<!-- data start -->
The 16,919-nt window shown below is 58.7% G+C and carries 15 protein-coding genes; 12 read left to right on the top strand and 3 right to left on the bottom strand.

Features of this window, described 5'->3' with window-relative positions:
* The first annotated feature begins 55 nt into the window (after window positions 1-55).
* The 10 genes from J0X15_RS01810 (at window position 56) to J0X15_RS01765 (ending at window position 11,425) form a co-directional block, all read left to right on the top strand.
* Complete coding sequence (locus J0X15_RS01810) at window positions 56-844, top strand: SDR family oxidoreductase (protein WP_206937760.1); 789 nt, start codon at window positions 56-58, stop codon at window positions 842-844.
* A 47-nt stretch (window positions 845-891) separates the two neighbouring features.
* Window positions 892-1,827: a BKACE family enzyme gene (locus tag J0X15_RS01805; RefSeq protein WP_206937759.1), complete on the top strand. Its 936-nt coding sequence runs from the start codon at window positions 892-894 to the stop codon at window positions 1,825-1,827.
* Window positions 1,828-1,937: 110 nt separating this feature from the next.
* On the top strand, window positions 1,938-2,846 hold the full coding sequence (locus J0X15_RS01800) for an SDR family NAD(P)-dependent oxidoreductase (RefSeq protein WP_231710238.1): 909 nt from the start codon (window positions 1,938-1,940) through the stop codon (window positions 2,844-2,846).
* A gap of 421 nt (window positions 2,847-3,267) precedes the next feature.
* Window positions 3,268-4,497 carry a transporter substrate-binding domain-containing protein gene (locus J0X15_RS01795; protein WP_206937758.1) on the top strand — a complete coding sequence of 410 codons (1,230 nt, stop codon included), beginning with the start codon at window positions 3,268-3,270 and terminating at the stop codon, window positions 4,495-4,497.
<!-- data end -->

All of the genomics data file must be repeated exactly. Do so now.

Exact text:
The 16,919-nt window shown below is 58.7% G+C and carries 15 protein-coding genes; 12 read left to right on the top strand and 3 right to left on the bottom strand.

Features of this window, described 5'->3' with window-relative positions:
* The first annotated feature begins 55 nt into the window (after window positions 1-55).
* The 10 genes from J0X15_RS01810 (at window position 56) to J0X15_RS01765 (ending at window position 11,425) form a co-directional block, all read left to right on the top strand.
* Complete coding sequence (locus J0X15_RS01810) at window positions 56-844, top strand: SDR family oxidoreductase (protein WP_206937760.1); 789 nt, start codon at window positions 56-58, stop codon at window positions 842-844.
* A 47-nt stretch (window positions 845-891) separates the two neighbouring features.
* Window positions 892-1,827: a BKACE family enzyme gene (locus tag J0X15_RS01805; RefSeq protein WP_206937759.1), complete on the top strand. Its 936-nt coding sequence runs from the start codon at window positions 892-894 to the stop codon at window positions 1,825-1,827.
* Window positions 1,828-1,937: 110 nt separating this feature from the next.
* On the top strand, window positions 1,938-2,846 hold the full coding sequence (locus J0X15_RS01800) for an SDR family NAD(P)-dependent oxidoreductase (RefSeq protein WP_231710238.1): 909 nt from the start codon (window positions 1,938-1,940) through the stop codon (window positions 2,844-2,846).
* A gap of 421 nt (window positions 2,847-3,267) precedes the next feature.
* Window positions 3,268-4,497 carry a transporter substrate-binding domain-containing protein gene (locus J0X15_RS01795; protein WP_206937758.1) on the top strand — a complete coding sequence of 410 codons (1,230 nt, stop codon included), beginning with the start codon at window positions 3,268-3,270 and terminating at the stop codon, window positions 4,495-4,497.